Yes I know, I haven’t asked the question yet, but I am assuming you will… agree that is.
Those of you of a certain vintage may remember the irascible Horace Rumpole character from the “Rumpole of the Bailey” television series, who referred affectionately to his wife as “She who must be obeyed”. I have suggested the same to my husband, but he is yet to take me up on it.
As humans we like to be in synch with each other. Research has revealed how our heart rate synchronises with others when we sing in choirs. Women who live together synchronise their menstrual periods. We tend to hang out with, befriend and marry those with whom we share common interests, values and beliefs.
But is this always in our best interests?
Have you ever sat in a meeting that has been dragging on forever, where the ideas are being tossed around and all everyone wants, is just to reach a group decision that will allow everyone to escape and get back to their other tasks?
The chances are, that in this situation, you might be more inclined to go along with whatever is being proposed merely to speed the process up, rather than focusing on the eventual outcome of this decision.
Groupthink is defined as a psychological phenomenon that occurs within a group of people where the desire for conformity or concordance results in an incorrect or deviant decision making outcome. This is because the members of the group look to minimise conflict and reach a consensus decision, without critical evaluation of alternative viewpoints.
William H. Whyte Jnr first coined groupthink as a term in 1952 in Fortune magazine, discussing it as a rationalised conformity where the group values are considered expedient right and good. Research into groupthink was pioneered by Irving Janis who referenced groupthink to the newspeak vocabulary as used by George Orwell in his book 1984.
Of course there are times when getting group consensus is essential for any progress to be made, but in positions of leadership, history has pointed out the necessity to avoid groupthink.
Examples of groupthink include the escalation of the Vietnam War, the Bay of Pigs incident and the Cuban Missile Crisis. In the business world groupthink has reared its ugly head on a number of occasions as demonstrated by the Lehman brothers, Swissair and Marks and Spencers. Voicing dissent vs. company proposals in some businesses might be viewed as akin to career suicide.
It is easy to get stuck in the “what happened before”, in the belief that our past will predict our future. But sadly, just because your company enjoyed phenomenal growth over the last two years, does not mean that this will necessarily continue to be the case. Up until the 2008 Global Financial Crisis, how many people did you know who expressed the same belief, that the good times were here to stay and nothing would make that change.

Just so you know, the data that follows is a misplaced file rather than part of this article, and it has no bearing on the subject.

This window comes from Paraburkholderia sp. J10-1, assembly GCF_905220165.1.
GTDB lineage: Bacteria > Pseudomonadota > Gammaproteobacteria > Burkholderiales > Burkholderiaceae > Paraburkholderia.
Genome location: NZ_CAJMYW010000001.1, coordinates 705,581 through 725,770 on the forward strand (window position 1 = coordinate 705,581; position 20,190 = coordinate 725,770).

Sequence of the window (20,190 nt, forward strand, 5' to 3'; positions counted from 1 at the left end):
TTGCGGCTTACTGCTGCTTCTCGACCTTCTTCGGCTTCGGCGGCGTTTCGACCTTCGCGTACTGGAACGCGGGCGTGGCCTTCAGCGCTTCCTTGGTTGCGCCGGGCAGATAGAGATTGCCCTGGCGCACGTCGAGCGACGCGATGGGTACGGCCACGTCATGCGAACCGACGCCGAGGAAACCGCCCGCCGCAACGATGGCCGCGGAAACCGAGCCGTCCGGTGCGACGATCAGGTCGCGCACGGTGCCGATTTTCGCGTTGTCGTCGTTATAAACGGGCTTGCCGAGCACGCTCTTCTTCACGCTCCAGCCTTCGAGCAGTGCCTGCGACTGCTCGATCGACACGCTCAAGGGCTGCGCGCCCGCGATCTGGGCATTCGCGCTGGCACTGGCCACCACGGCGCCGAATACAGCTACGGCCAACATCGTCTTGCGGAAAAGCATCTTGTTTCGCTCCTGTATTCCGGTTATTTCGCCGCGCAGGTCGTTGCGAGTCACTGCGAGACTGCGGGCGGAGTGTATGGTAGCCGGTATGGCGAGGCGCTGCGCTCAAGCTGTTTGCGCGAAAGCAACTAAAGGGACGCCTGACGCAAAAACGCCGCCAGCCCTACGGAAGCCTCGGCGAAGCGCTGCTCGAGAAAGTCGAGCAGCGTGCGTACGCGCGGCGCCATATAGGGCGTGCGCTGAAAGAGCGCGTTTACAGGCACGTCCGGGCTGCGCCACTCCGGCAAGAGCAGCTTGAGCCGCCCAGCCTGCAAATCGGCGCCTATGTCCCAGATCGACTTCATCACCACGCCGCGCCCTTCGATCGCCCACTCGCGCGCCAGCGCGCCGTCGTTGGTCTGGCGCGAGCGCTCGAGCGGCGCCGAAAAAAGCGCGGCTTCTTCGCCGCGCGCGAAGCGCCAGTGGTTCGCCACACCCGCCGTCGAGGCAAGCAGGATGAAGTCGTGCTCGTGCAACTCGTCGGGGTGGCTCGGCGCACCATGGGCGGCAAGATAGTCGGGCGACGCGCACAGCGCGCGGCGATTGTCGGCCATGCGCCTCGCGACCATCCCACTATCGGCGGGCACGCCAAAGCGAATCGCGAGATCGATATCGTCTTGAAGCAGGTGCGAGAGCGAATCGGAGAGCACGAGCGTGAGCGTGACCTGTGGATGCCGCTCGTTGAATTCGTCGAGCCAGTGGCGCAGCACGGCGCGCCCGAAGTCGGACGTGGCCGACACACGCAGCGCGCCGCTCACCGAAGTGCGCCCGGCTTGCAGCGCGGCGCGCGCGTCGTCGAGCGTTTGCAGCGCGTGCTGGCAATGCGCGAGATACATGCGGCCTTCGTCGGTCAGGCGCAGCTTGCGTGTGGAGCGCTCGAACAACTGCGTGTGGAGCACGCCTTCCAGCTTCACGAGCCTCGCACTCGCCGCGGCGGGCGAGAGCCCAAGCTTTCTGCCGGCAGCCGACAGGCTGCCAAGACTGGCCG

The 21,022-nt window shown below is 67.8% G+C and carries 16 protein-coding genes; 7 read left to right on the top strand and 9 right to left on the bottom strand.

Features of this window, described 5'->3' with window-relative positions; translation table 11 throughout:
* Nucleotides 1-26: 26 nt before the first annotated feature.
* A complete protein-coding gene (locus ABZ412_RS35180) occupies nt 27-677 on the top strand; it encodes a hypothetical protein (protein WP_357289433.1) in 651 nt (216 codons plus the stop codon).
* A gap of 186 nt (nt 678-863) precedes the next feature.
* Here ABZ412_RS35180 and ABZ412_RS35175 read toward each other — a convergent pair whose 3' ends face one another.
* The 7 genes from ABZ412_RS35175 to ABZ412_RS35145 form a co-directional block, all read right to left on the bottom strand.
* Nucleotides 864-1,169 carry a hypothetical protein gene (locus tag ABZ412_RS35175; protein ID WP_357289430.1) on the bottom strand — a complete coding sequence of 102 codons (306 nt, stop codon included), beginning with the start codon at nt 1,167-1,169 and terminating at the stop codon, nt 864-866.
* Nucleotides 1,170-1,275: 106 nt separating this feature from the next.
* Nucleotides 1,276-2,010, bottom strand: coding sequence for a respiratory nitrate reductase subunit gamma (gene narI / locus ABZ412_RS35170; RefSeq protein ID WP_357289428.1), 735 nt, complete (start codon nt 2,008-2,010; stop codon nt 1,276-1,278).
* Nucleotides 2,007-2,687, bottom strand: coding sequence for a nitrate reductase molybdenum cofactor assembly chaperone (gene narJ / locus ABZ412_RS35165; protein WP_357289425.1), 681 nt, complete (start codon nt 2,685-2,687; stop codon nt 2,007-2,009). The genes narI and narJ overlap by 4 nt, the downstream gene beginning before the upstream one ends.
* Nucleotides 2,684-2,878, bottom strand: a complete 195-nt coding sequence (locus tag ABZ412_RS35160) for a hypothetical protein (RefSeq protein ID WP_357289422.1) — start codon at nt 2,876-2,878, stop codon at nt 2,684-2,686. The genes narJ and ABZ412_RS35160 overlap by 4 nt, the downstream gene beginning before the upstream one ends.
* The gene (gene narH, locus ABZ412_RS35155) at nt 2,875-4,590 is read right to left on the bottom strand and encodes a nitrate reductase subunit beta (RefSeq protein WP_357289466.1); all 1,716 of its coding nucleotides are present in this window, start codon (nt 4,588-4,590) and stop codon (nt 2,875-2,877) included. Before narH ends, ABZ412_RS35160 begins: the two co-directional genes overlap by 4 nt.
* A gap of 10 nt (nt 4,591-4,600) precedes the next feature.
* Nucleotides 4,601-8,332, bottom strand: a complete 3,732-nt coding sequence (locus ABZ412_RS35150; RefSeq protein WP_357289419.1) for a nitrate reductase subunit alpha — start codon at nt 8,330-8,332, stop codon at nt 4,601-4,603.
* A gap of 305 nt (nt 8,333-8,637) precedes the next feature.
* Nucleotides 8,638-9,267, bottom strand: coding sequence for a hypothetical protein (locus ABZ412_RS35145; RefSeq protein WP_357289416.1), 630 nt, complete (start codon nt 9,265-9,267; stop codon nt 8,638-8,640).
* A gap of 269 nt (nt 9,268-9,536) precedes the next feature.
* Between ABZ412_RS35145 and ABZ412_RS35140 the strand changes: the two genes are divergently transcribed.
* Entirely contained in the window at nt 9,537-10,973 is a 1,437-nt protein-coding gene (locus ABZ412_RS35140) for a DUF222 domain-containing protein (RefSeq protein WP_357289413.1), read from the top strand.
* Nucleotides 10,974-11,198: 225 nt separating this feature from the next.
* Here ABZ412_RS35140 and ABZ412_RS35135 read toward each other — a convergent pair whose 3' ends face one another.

I recently listened to a reporter on radio discussing initial American political reaction to the opinion piece written by Vladimir Putin that was published in the New York Times.
“Offensive”, “Sickening”, Insulting”. The reactions were perhaps somewhat predictable. When threatened, our brain’s response is to take up a defensive position. The political response in the main, appeared to be a case of groupthink. Some more measured responses, some even praising Putin’s writing skills came from others who took the time to read the article more carefully and consider it for what it said (or didn’t say) before jumping on the bandwagon.
Without delving into Putin the man, his background or literacy skill, the point is that a challenge to groupthink is important.
The fact that the New York Times chose to publish the article was interesting in itself as their policy is not to normally allow external leaders of foreign countries to publish. It has certainly triggered fresh debate and bought other voices to the table, which perhaps was the purpose of the article in the first place.
Is groupthink alive and well in your organisation?
How does your company deal with group think (if at all)?
What poor business outcomes have you witnessed, that have been the result of groupthink?
Understanding how the brain responds to threat, and developing the skill to effectively engage in active and lively debate, that takes in a wide diversity of views and opinions is essential to effective leadership today.
The “Brain Change” program reveals how you can learn how to better understand your own brain (and the brains of others) so as to promote collaboration, synergy and positive relationships.
By the way, if you haven’t already read the piece, here is the article from the New York Times: